Interview with Charlie Wilson, Toronto Blue Jays’ Director, Minor League Operations


While my luck for seeing some of the top pitchers on the minor league teams that I’ve visited is pretty horrible (I missed Osuna and Norris in Lansing, Stroman and Nolin in New Hampshire and Tirado and Labourt in Bluefield), I did get really lucky for another reason in Bluefield. I was there when a lot of the Blue Jays’ brass gathered in Bluefield to evaluate their talent and meet with the Bluefield Blue Jays staff.


Jeff Gray, the general manager of the Bluefield Jays, set up a “media day” on the Saturday I was in Bluefield to allow local media to meet and interview some of the Toronto staff who were around, and I tagged along. The local media that showed up was Brian Woodson, a writer from the Bluefield Daily Telegraph. Brian and I tag-team-interviewed several of the staff and roving instructors who were in Bluefield during batting practice and I present the first of our interviews here.


The first man we talked to was Charlie Wilson, the director of minor league operations. He’s responsible for the entire Blue Jays minor league system.


Blue Jays Director of Minor League Operations, Charlie  Wilson
Blue Jays Director of Minor League Operations, Charlie Wilson

Note: I didn’t get my recorder on in time to catch Brian’s first question to Charlie.




Charlie Wilson: Absolutely, you know what, we drove up yesterday from Charlotte and even in the car ride everybody was excited to get back here. Love Bluefield, love the people here, love the operation, headed by obviously George McGonagal [Bluefield Blue Jays President] and Jeff Gray [Bluefield Blue Jays General Manager] and the whole board of directors, but just, I love it, everything about it, what the people here stand for. Beautiful ballpark, obviously when you sit down in the mountains, you can’t beat the view. Great Atmosphere. When you’ve got first and second year players, guys coming from all walks of life in your minor league system, from Latin America, from the United States, from high school, from college, it’s a great place to start your professional career.


Brian Woodson: One thing y’all really do here in Bluefield that Baltimore didn’t do there at the end, is brought in a lot of top prospects here. These people here get to see some really good ballplayers who have a good future ahead of them.


CW: Well, we hope so. From top to bottom we’re really excited about a lot of players in our system. And it’s a tribute to a great scouting staff and of course the player development staff – the coaches on the field who are working with the players day in and day out. The goal is to sign the best players out of the draft and from the international market and get them in our system and teach them the “Blue Jays Way.”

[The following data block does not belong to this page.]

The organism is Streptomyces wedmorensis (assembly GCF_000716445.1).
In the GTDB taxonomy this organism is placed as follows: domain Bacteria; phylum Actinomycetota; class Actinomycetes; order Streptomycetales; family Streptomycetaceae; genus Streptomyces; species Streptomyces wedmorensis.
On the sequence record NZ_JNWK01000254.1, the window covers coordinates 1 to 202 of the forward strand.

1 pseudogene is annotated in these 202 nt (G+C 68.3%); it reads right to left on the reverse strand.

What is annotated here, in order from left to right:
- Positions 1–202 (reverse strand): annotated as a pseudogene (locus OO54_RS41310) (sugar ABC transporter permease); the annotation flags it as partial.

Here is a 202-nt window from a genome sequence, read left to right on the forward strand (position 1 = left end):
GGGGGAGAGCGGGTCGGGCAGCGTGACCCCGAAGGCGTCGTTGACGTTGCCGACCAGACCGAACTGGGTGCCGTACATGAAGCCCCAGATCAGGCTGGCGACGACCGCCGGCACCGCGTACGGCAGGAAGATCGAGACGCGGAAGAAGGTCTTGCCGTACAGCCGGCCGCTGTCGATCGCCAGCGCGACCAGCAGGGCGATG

BW: Now I know I was talking to [manager] Dennis [Holmberg] about this a couple of weeks ago. Kevin Pillar was here just two years ago, he’s already killing the ball in Triple-A. They can move up pretty fast…


CW: Great Story, you’re right, yeah. He was here in 2011 and had a very nice year. Won the batting title I believe before getting promoted to the Northwest League there for the playoffs. And obviously you’ve seen him rise through the minor leagues, was in Double-A this year, had a great first half and is now in Triple-A, he’s only one step away from the big leagues and he’s contributing on both sides of the ball, he’s playing very well in the field, playing a great center field, and he’s having professional at bats still and really excited about his development.


BW: When you [Toronto Blue Jays] first got here three years ago, I guess you probably had a few things you wanted the Bluefield baseball organization to do to help this team and the organization grow. Do you feel like you’ve seen that in this area?


CW: Oh absolutely, absolutely. Anytime you’ve got a community that’s supportive to our game, to baseball, to young people, to young professionals, I think you’re gonna have a great fit and we have a great working agreement with the Bluefield operation as I mentioned earlier. They’re just quality people. In fact, we just had a meeting this afternoon over lunch and we talked with the president, the general manager, and some of the board members, we were able just to have open conversations about where we are as an organization and plans going forward. And it was great, I mean, I think we’re all on the same page. Communication is the key in a working agreement like a PDC [Player Development Contract], so I think we couldn’t be luckier to be with this group of people.


BW: You were in the Appalachian League before and got out and came back in. Are you glad to be back?


CW: Absolutely. Brian, it’s an interesting question, a lot of us never wanted to leave the Appalachian League but sometimes decisions are made based on economics, budgets, philosophies, what have you and that was a decision that was made for a variety of reasons, but the reality of it is that those of us who believe strongly in scouting and player development, we wanted to get back to the Applachian league and we were really excited to have the opportunity to come back, which is Bluefield, in 2011 and couldn’t be happier that [Appalachian League President] Lee Landers welcomed us back to the league.